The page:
Jeep Creep: Off-Road Jeep Questions Answered
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Two Jeep recalls from NHTSA this month.
13V-282: Chrysler is recalling certain model year 2011-2012 Jeep Liberty vehicles manufactured June 17, 2011, through August 15, 2012. Electrical over-stress of a resistor in the occupant restraint control module may lead to the non-deployment of the active head restraints during a rear impact collision. In the event of a crash necessitating the deployment of the active head restraints, their non-deployment could increase the risk of injury. Chrysler will notify owners, and dealers will flash the Totally Integrated Power Module (TIPM) or replace the occupant restraint control module, as needed, free of charge. The recall is expected to begin in August 2013. Owners may contact Chrysler at (800) 247-9753.
13V-289: Chrysler is recalling certain model year 2014, non-SRT trimmed, Grand Cherokee vehicles manufactured January 14, 2013, through March 20, 2013 equipped with premium headlamps. In the affected vehicles, when switching between daytime running lights and parking lights, electrical spikes may cause the parking lamps to turn off. Without properly functioning parking lamps these vehicles fail to conform to the requirements of Federal Motor Vehicle Safety Standard (FMVSS) No. 108, “Lamps, reflective devices, and associated equipment.” Without parking lamps, the vehicle may not be as visible to other vehicles, increasing the risk of a crash. Chrysler will notify owners, and dealers will update the Central Body Controller software, free of charge. The recall is expected to begin in August 2013. Owners may contact Chrysler at (800) 247-9753.
I have a problem of leaving my 2004 Jeep Grand Cherokee Laredo 4x4 in “Full-time 4 wheel drive.” It snows a lot in Alaska and I always switch back and forth depending on what street I happen to be driving on. With gas prices so high, I cannot afford to keep buying gas so quickly because of my lack of awareness. I understand it is also bad on the drivetrain. The first setting after park is “Part-time 4 wheel drive” and has an indicator light. Since I never or hardly ever use the “Part-time 4 wheel drive” I do not want or need the indicator light to turn on. Is it possible I can unwire that part time indicator lamp and make the lamp only light up when I shift to full time? Can you please describe the procedure to do this if it is possible? I feel that once I have an idiot light constantly reminding me, I will switch back to two-wheel drive sooner rather than later.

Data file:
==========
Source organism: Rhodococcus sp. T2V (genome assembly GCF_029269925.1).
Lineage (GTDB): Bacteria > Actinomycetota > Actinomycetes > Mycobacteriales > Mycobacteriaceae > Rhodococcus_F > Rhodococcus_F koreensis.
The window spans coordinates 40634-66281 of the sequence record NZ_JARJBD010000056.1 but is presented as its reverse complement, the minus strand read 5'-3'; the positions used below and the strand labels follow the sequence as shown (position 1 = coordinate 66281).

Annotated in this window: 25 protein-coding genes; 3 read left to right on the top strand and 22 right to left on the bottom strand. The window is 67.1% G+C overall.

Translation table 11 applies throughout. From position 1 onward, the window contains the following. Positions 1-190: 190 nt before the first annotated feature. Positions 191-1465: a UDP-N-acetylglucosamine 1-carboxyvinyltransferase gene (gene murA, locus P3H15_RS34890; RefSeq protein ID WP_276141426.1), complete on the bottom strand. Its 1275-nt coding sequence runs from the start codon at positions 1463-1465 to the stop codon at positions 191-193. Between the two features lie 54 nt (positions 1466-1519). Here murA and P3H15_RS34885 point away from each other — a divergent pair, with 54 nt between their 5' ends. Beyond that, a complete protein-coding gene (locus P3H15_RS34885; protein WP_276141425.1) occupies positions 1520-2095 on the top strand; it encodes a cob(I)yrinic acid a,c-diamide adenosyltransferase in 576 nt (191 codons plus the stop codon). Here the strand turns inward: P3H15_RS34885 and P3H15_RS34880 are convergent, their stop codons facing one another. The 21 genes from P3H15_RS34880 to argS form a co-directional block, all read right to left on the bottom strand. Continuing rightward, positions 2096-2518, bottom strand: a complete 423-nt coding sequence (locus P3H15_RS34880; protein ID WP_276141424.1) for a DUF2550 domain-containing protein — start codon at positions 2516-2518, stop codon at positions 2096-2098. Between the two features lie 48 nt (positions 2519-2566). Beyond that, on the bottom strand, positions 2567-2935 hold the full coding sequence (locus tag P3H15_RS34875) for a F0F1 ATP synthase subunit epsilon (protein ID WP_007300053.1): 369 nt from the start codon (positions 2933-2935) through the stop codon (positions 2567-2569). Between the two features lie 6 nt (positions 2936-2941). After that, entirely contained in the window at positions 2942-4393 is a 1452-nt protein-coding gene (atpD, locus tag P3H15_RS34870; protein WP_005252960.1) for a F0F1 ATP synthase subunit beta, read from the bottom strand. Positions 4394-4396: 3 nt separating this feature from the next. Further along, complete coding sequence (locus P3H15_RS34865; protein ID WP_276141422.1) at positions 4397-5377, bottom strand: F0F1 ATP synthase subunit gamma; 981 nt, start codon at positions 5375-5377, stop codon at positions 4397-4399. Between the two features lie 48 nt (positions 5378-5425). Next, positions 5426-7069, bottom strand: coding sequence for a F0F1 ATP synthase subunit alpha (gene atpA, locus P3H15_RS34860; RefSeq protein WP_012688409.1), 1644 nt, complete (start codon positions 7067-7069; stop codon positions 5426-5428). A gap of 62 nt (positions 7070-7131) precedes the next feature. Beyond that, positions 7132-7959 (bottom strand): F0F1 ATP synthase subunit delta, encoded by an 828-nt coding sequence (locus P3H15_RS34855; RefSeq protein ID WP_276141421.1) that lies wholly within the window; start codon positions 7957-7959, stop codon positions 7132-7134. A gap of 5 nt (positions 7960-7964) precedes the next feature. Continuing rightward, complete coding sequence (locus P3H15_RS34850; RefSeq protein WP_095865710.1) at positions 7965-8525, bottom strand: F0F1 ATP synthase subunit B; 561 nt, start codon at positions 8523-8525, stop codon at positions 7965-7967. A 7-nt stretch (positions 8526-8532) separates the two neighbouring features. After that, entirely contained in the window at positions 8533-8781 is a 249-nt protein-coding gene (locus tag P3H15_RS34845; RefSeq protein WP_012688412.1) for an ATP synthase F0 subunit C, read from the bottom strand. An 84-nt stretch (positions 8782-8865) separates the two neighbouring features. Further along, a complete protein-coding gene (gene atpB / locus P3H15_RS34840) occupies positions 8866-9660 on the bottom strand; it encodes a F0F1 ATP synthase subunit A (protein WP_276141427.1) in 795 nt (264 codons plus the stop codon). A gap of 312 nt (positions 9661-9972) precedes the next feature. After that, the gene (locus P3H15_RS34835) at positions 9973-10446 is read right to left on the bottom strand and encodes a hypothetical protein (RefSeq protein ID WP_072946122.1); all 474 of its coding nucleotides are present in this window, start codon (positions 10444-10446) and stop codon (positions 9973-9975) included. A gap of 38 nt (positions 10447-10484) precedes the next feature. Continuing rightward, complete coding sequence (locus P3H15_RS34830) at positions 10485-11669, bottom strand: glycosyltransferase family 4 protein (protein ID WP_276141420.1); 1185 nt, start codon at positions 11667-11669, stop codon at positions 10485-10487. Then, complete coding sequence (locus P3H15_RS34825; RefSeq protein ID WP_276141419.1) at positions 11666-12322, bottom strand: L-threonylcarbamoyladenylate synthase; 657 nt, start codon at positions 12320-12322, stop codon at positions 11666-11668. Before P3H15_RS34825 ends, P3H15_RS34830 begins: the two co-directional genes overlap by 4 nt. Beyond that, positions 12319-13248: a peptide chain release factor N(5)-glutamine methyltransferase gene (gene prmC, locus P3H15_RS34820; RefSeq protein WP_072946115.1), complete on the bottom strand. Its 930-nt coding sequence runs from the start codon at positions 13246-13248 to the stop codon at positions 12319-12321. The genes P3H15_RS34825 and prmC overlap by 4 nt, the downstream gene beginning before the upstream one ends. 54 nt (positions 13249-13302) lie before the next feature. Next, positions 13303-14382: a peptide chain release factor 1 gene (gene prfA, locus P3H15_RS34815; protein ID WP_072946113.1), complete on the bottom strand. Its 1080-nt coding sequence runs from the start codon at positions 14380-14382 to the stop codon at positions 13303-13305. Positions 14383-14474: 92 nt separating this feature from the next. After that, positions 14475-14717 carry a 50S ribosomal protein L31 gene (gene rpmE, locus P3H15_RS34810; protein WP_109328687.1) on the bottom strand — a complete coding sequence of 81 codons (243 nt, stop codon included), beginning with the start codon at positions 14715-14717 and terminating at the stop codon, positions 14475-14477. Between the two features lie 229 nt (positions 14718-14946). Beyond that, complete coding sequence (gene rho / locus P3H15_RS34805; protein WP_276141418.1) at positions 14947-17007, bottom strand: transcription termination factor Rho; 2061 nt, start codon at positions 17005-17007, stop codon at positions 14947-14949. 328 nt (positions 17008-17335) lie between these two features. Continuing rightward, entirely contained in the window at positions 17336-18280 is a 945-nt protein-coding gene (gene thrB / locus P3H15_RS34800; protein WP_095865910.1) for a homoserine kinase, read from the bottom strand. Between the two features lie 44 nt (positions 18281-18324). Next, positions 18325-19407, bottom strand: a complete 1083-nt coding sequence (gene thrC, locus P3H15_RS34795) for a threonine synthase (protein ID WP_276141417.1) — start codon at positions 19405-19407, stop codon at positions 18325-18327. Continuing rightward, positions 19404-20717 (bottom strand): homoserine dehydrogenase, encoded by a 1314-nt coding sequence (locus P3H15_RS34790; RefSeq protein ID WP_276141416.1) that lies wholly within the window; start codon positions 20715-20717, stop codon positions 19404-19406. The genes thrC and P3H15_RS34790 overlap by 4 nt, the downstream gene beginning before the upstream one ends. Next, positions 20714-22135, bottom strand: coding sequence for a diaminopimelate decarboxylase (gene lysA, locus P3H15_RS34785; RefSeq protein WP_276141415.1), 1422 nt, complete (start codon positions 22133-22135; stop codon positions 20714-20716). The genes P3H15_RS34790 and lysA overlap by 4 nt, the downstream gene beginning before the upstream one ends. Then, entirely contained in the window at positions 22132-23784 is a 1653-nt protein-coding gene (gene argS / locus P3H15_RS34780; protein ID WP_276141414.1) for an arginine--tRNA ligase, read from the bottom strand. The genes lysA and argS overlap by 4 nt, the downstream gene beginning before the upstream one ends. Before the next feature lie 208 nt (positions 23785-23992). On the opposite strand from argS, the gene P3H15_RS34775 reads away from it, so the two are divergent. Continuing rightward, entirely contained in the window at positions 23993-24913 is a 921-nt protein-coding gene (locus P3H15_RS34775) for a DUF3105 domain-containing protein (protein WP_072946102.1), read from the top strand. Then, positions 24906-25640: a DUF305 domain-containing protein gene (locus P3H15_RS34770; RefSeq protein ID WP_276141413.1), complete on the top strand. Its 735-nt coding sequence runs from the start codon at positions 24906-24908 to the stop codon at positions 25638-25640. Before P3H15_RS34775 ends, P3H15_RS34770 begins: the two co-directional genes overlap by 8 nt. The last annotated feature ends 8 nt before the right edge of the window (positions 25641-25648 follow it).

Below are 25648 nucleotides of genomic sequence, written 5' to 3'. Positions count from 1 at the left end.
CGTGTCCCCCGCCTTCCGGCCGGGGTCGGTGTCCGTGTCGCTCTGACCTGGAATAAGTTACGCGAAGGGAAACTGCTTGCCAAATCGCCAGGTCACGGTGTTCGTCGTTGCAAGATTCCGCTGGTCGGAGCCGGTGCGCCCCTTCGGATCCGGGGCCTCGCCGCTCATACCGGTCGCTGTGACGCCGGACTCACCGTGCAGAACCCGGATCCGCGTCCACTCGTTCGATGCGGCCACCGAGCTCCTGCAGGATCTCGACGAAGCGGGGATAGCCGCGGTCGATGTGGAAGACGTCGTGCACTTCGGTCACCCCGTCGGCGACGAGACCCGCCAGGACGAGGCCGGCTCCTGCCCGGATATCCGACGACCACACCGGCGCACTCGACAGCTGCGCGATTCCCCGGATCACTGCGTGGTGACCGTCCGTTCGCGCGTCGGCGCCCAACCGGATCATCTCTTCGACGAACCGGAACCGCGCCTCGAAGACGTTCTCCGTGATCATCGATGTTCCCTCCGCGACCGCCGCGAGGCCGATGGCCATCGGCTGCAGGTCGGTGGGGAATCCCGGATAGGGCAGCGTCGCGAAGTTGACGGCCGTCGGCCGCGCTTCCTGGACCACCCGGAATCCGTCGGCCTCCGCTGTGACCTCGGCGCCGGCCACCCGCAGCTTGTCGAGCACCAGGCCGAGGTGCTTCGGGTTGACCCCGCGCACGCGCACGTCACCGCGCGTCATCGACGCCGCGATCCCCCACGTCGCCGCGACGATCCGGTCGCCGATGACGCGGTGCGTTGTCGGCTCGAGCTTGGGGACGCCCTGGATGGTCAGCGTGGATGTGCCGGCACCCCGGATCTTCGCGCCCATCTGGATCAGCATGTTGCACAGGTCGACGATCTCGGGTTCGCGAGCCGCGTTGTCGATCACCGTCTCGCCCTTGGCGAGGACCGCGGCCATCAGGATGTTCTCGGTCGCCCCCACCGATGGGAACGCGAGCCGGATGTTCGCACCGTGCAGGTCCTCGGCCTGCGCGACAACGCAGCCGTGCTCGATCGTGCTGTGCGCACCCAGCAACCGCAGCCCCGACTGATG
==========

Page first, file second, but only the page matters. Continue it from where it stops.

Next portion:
Sorry, Daniel, you can’t just change some wires around to light a full-time 4WD indicator. It takes a micro switch on the transfer case shifter, the mounting of which would have to be fabricated (you’d need a good transmission or 4x4 shop for that). You could rig a toggle switch and light to remind you to shift out of full-time, though.
I have an ‘83 Wagoneer. The four-wheel drive system is not currently working because of the vacuum system. I was wondering if there is a fix or bypass to this? Can I just use some Warn manual locking hubs? Posi-Lok says they don’t work for a Wagoneer but I am wondering if I can do that instead? Any ideas?
The Wagoneer should have a QuadraTrac system, and the vacuum pod is on the transfer case, but it is just for the emergency lock-out (the switch should be located in the glove box). If your 4WD doesn’t work, then the chain, gears, etc., in the T-case may be worn out. You may have to replace the entire T-case.
TJ AT Problems
I have a 2006 Jeep Wrangler Sport with a 4.0L engine and an automatic transmission with 71,000 miles. The problem is that when I come to a quick stop and then try to accelerate the transmission makes a slight whining sound and slips for about three seconds, especially when I make a turn. I checked the fluid and it is clean and up to the proper level. Is this normal? Thanks, your advice will be appreciated!
Sean, you could have a filter issue or the dipstick is incorrect. Take it to a Jeep dealer and have it serviced, and include a transmission and transfer case complete drain and refill in the servicing. At that time, mark where the fluid level is on the dipstick—that’s where you want to keep the level afterward.
What is year of production of my Jeep? Engine no. 72010, chassis no. 203573, Indian old Reg. WBV 5176 (up to June 1994). Now registered as DL 4C--B 9628.
If you’d submitted a photo, Sandeep, I could tell you in a minute what model you have, which would aid in pinning down the year. However, the numbers you’ve sent do not compute into a model year, and the Indian numbers don’t help either, so I’m giving you two links that might help you find your model year if you have the vehicle right there to consult: www.jeepfan.com or www.kaiserwillys.com.